Thelma Morgan was brought to tears when she looked down at the fitness tracker on her wrist and saw the number 85,637 glowing on the screen. That number marked the tens of thousands of steps she walked within a 24-hour period to honor her late father, and her first UT Southwestern Heart Month Step Challenge victory.
During the annual wellness initiative, nearly 600 participants across campus walked a combined 7,005,690 steps, zooming past the institution’s 5-million-step goal.
“For the fourth year of the challenge, I was determined to beat my last three scores,” Ms. Morgan said. “I wanted to beat the 39K, the 46K, and the 44K, but I didn’t think I was going to double it.”
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Ms. Morgan, a medical transcriptionist for Clinical Laboratory Services, has walked the halls of UT Southwestern for 35 years. She was set on bringing home the gold, along with the grand prize of breakfast tacos for her team delivered by Executive Vice President for Health System Affairs Dr. John Warner. Collectively, her Department contributed about 3 million steps in the challenge.
“As a cardiologist, I view Heart Month as a way to refocus on what I am going to do throughout the year to not only advance my own heart health, but of those around me – my family, my friends, my colleagues, and all of you,” Dr. Warner told attendees at the celebratory breakfast held March 6. “Ms. Morgan is a great example of what we hope to do, which is to stimulate activity, get people thinking about ways to be more active at work, and encourage each other.”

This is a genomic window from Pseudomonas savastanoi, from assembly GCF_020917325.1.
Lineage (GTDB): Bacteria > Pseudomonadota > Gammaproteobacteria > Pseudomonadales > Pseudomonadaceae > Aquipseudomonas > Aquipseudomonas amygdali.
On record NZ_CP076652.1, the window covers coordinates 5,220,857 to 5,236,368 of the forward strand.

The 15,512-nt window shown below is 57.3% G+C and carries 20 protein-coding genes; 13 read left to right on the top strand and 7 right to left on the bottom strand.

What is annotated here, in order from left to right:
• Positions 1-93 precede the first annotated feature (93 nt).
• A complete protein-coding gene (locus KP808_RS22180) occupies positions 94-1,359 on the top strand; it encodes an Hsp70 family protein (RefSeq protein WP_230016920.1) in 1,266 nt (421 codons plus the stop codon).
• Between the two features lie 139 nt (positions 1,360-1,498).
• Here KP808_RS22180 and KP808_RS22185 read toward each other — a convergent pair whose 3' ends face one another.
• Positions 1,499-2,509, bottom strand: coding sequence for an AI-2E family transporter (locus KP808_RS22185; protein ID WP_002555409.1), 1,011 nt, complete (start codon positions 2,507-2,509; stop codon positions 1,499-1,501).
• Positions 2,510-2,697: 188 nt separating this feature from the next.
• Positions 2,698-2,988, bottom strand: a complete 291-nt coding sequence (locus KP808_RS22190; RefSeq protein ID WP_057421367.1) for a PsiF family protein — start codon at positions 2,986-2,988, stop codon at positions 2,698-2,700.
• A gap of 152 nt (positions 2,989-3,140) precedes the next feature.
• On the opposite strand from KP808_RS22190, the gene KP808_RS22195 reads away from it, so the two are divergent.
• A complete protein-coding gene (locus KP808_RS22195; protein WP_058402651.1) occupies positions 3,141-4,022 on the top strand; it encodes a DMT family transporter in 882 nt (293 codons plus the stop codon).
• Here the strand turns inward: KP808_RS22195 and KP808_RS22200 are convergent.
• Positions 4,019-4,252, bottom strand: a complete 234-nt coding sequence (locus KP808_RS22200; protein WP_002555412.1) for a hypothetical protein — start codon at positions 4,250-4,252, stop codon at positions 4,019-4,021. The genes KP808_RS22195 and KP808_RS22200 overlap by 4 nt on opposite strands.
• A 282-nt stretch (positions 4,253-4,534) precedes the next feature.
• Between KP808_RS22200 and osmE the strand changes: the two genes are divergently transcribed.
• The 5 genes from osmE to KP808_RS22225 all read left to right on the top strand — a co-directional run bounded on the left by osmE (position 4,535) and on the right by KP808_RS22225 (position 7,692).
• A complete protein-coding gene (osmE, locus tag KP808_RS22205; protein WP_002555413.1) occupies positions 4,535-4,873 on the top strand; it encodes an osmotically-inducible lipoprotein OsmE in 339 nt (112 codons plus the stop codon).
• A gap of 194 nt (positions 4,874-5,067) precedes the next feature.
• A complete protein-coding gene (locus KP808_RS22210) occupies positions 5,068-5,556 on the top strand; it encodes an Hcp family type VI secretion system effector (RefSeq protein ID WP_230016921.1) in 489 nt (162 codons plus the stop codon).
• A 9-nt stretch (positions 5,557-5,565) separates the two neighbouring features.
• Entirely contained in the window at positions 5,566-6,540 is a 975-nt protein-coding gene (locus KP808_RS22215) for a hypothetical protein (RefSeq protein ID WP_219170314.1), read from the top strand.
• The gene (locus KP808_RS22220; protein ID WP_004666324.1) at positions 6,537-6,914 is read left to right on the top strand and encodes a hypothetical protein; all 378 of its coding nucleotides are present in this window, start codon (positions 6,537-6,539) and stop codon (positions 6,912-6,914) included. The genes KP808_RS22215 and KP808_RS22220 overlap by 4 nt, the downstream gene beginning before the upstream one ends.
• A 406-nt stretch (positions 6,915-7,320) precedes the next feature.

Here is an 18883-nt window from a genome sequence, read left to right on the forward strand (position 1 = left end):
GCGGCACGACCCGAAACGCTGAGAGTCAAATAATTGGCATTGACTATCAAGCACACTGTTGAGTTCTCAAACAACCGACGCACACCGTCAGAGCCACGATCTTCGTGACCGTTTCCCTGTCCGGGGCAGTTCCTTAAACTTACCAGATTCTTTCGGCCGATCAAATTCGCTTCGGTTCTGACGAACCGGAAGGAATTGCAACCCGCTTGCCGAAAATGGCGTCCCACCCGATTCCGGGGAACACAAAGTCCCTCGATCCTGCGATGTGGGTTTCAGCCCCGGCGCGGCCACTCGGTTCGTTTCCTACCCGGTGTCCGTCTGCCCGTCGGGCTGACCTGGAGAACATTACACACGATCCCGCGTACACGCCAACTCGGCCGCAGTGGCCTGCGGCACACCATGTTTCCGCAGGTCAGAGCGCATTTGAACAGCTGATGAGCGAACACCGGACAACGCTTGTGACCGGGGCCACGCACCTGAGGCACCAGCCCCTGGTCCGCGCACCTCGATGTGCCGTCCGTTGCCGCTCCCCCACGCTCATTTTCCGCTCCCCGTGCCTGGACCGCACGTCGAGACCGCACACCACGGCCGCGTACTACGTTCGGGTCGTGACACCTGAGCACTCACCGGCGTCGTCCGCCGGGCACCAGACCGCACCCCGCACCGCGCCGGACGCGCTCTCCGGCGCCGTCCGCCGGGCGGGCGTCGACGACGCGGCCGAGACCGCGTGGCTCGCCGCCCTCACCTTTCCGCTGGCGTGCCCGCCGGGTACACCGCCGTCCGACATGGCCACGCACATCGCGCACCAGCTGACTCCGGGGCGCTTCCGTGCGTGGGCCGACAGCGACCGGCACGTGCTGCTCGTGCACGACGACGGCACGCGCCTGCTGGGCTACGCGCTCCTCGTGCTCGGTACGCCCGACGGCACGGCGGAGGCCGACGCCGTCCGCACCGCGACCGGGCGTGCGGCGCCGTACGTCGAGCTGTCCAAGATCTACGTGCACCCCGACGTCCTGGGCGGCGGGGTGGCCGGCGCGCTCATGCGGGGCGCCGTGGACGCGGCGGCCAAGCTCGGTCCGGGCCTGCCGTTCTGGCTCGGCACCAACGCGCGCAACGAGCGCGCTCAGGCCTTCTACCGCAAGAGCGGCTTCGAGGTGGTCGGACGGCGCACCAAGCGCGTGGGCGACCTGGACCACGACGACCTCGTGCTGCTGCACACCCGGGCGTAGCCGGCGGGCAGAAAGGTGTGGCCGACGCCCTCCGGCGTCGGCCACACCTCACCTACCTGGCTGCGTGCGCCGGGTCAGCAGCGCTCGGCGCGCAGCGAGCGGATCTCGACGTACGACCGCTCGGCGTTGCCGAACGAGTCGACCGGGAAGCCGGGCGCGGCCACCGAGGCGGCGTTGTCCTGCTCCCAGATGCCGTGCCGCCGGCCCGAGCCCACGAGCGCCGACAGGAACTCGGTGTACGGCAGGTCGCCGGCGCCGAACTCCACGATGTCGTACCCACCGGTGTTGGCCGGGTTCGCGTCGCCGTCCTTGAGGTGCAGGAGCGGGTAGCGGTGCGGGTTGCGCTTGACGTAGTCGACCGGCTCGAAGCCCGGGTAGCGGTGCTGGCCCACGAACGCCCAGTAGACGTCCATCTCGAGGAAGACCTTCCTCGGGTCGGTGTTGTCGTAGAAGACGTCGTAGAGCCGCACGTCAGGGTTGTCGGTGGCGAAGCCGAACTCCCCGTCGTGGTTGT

Ms. Morgan lost her father to a heart attack four years ago. She now walks more than 15,000 steps a day in his memory.
“My focus is walking and staying active because there are a lot of health issues in my family, but I’m determined to beat all of that,” she said. “I did the Step Challenge for my dad. He was my hero.”
She woke up and started stepping at 12:01 a.m. on Feb. 27. The 64-year-old walked throughout the day’s earliest hours, walked during her work breaks, and walked nonstop when she got home – all while remembering her purpose: “I’m doing it for Pops,” she said.
Ms. Morgan recently received two intraocular lens implants after being diagnosed in 2006 with an eye condition that affected her vision. After pushing past those hurdles, she wanted this year to also highlight how far she has come after clearing so many challenging life events.
“I have a clear vision and a new focus,” she said. “It’s my 2020.”
Ms. Morgan’s resolve helped her walk more than 40 miles in a single day, and she wants others to recognize the strength and power of their own resiliency.
“My dad taught me to be an ‘I can’ person,” she said. “Take on the challenge and see it as a mountain. Set your goals to reach the highest point, and do whatever it takes by any means necessary.”
Ms. Morgan’s incredible achievement in this year’s challenge is evidence of her father’s advice in action.